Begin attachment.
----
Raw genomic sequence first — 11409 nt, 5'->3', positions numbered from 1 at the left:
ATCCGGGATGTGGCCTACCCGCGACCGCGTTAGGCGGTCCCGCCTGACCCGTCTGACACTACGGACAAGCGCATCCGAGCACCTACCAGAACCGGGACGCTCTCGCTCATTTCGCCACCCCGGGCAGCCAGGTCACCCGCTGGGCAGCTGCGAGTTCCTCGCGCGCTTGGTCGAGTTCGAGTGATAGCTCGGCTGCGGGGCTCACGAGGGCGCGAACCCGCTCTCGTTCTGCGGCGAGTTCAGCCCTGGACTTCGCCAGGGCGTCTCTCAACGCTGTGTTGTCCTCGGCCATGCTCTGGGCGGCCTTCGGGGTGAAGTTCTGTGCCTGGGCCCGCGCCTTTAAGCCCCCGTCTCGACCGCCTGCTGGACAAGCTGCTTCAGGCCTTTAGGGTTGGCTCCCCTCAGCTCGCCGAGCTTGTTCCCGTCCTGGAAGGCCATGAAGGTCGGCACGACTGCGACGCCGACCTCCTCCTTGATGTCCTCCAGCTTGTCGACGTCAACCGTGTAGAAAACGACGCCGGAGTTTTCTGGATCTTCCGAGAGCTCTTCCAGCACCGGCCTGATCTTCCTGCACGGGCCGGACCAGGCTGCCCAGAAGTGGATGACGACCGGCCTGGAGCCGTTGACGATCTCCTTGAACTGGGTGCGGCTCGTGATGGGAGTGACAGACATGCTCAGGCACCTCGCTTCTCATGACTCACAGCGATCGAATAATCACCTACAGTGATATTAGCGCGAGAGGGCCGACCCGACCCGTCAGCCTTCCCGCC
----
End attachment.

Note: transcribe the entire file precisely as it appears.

Raw genomic sequence first — 11409 nt, 5'->3', positions numbered from 1 at the left:
ATCCGGGATGTGGCCTACCCGCGACCGCGTTAGGCGGTCCCGCCTGACCCGTCTGACACTACGGACAAGCGCATCCGAGCACCTACCAGAACCGGGACGCTCTCGCTCATTTCGCCACCCCGGGCAGCCAGGTCACCCGCTGGGCAGCTGCGAGTTCCTCGCGCGCTTGGTCGAGTTCGAGTGATAGCTCGGCTGCGGGGCTCACGAGGGCGCGAACCCGCTCTCGTTCTGCGGCGAGTTCAGCCCTGGACTTCGCCAGGGCGTCTCTCAACGCTGTGTTGTCCTCGGCCATGCTCTGGGCGGCCTTCGGGGTGAAGTTCTGTGCCTGGGCCCGCGCCTTTAAGCCCCCGTCTCGACCGCCTGCTGGACAAGCTGCTTCAGGCCTTTAGGGTTGGCTCCCCTCAGCTCGCCGAGCTTGTTCCCGTCCTGGAAGGCCATGAAGGTCGGCACGACTGCGACGCCGACCTCCTCCTTGATGTCCTCCAGCTTGTCGACGTCAACCGTGTAGAAAACGACGCCGGAGTTTTCTGGATCTTCCGAGAGCTCTTCCAGCACCGGCCTGATCTTCCTGCACGGGCCGGACCAGGCTGCCCAGAAGTGGATGACGACCGGCCTGGAGCCGTTGACGATCTCCTTGAACTGGGTGCGGCTCGTGATGGGAGTGACAGACATGCTCAGGCACCTCGCTTCTCATGACTCACAGCGATCGAATAATCACCTACAGTGATATTAGCGCGAGAGGGCCGACCCGACCCGTCAGCCTTCCCGCC